Faster turn-around
      24/7 Potential
      Better workflow
      Ergonomic concerns
      More staff to direct patrons to services
      Photo: Newcastle Library, Newcastle Library Returns (via Flickr’sricaird)
    • Library Journal Self-Service Survey
      Over half of the 834 libraries that responded to the survey offered some type of self-service option.
      Libraries with populations around 50,000 almost all had self-service options.
      (Dempsey 2010).
      Photo Credit: Holladay Library – Salt Lake County Library Services (via All Utah Libraries on Flickr)
    • According to psychological research, “removing traditional full-service offerings and forcing customers to use a [technology-based self-service] is likely to result in more negative evaluations of the latter” due to the concept of freedom of choice (Reinders et al 2008).
      Photo Credit: Circulation at SFU (via Flickr’ssherrivokey)
    • Older patrons have a greater need for one-on-one human interaction.
      Younger patrons who have less technology anxiety and more technological adaptability are among those more likely to utilize technology-based self-service options.
      Income level of patrons also effects how they will approach self-service options as it has a bearing on technology anxiety
      (Lee et al 2010).
      Photo: Self check-out at the Bellingham Public Library (via Library Development, Washington State Library on Flickr)
    • “Human service is a fundamental concept in librarianship” (Mendelsohn 1994).
      Photo: Express Lane (via Skokie Public Library on Flickr)
    • References
      Bacon, F. (1852). The Two Books of Francis Bacon: of the proficience and advancement of learning, divine and human. London: John W. Parker and Son.
      Bostwick, A.E. (1920). A librarian’s open shelf: essays on various subjects. New York: H.W. Wilson Company.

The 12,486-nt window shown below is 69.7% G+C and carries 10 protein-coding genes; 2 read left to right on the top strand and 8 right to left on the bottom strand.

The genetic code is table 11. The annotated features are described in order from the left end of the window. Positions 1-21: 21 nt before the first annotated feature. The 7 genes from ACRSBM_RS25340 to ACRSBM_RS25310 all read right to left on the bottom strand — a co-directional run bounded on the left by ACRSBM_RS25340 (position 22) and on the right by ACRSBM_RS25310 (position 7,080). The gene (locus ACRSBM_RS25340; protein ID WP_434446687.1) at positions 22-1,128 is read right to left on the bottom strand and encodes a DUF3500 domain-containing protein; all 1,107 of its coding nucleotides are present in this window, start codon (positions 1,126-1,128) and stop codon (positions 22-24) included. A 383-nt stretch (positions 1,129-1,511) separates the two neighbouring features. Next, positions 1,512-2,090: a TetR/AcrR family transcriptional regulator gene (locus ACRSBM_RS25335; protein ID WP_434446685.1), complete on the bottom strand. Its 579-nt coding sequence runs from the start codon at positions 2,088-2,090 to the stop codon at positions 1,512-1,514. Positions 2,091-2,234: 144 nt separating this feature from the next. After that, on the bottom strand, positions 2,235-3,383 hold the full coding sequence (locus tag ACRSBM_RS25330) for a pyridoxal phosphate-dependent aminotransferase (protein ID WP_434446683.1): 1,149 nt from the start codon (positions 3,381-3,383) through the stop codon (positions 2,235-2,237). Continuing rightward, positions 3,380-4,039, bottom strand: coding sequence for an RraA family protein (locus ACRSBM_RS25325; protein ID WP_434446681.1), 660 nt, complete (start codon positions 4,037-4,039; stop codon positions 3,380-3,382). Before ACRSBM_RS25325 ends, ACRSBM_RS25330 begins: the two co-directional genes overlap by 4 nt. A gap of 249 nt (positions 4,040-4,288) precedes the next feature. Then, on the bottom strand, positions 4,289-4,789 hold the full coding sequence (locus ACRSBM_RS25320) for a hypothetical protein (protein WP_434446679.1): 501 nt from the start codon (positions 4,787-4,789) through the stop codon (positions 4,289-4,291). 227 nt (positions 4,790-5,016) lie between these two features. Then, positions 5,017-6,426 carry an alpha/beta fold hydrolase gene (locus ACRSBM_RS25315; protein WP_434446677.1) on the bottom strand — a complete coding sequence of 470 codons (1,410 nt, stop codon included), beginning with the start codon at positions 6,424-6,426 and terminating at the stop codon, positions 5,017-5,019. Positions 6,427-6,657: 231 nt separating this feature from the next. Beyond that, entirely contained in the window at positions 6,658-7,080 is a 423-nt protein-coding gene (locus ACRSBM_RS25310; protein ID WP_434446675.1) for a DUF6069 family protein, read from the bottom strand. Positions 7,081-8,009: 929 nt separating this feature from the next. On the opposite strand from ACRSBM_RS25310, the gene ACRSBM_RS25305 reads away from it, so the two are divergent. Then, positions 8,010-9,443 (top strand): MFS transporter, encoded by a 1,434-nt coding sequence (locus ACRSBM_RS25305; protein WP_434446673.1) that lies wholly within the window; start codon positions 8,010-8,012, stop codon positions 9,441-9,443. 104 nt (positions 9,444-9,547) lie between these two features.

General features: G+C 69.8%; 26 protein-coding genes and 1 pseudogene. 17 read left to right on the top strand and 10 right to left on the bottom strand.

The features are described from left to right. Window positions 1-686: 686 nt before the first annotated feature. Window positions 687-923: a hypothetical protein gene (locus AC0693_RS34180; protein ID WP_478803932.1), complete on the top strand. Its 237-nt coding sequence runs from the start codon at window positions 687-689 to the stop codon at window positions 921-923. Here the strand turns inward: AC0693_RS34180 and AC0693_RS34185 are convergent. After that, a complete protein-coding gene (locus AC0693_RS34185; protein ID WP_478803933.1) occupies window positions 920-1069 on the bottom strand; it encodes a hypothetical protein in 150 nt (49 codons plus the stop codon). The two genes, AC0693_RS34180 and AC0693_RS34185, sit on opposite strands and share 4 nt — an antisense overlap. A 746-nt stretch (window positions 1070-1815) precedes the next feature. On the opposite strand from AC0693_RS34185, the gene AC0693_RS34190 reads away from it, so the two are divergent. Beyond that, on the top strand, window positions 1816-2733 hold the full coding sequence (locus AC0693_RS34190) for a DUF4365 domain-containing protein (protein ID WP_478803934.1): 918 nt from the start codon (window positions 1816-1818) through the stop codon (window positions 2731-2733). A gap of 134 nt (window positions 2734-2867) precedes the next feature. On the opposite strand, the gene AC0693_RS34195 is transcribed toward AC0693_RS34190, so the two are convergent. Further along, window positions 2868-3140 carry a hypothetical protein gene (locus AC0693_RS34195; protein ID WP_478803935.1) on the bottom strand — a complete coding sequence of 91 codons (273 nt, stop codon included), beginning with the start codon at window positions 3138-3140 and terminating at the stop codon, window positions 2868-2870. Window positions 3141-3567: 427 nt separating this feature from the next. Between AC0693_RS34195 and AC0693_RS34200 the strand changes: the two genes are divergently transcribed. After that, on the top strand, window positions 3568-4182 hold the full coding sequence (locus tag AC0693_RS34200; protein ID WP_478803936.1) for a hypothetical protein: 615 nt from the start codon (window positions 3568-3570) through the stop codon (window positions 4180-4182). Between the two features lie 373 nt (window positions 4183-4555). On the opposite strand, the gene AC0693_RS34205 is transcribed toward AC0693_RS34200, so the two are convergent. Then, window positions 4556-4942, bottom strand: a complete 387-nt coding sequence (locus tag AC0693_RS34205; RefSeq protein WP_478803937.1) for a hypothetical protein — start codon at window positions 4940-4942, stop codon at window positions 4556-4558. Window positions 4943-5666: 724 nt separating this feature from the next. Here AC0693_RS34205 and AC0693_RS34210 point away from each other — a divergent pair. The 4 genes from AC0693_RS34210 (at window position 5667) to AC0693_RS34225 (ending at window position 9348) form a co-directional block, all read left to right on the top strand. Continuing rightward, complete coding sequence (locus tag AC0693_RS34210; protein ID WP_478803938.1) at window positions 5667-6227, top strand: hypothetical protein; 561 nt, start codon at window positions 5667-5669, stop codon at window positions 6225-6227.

Dempsey, B. (2010). Do-it-yourself libraries. Library Journal, 135(12), 24-28.
      Forsyth, E. (2009). Fancy walkie talkies, Star Trek communicators or roving reference? Australian Library Journal, 58(1), 73-84.
      Hamby, R., & Stubbs, J. (2010). Ireference: a case study. Library Journal, 135(5), 125.
      Hines, S.S. (2007). Outpost reference: meeting patrons on their own ground. PNLA Quarterly, 72(1), 12-13.
      Holt, G.E., Larsen, J.I., van Vilmmeren, T. (2002). Customer self service in the hybrid library. Retrieved from Public Libraries Internatonal website: http://www.public-libraries.net/html/x_media/pdf/selfservice_engl_mit_fotos.pdf
      Kramer, E.H. (1996). Why roving reference: a case study in small academic library. Reference Services Review, 24(2), 67-80.
      Larason, L. & Robinson, J.S. (1984). The reference desk: service point or barrier? RQ, 23(3), 332-349.
      Lee, H. , Cho, H. , Xu, W. , & Fairhurst, A. (2010). The influence of consumer traits and demographics on intention to use retail self-service checkouts. Marketing Intelligence & Planning, 28(1), 46-58. doi: 10.1108/02634501011014606
      Mero, J. (2007). Observing geniuses in their native habitat. Fortune, 155(5), 112.
      Mendelsohn, J. (1994). Human help at opac terminals is user friendly: A preliminary study. RQ, 34(2), 173-190.
      Morgan, L. (1980). Patron preference in service points. RQ, 19(4), 373-375.
      Pitney, B. & Slote, N. (2007). Going mobile: the KCLS roving reference model. Public Libraries 46(1), 54-68.
      Reed, V. (2007). Is the reference desk no longer the best point of reference? The Reference Librarian, 48(2), 77-82.
      Reinders, M.J., Dabholkar, P.A., & Framback, R.T. (2008). Consequences of forcing consumers to use technology-based-self-service. Jounral of Service Research, 11(2) 107-123. doi: 10.117/1094670508324297
      All photos were used with permission or under Creative Commons Licenses.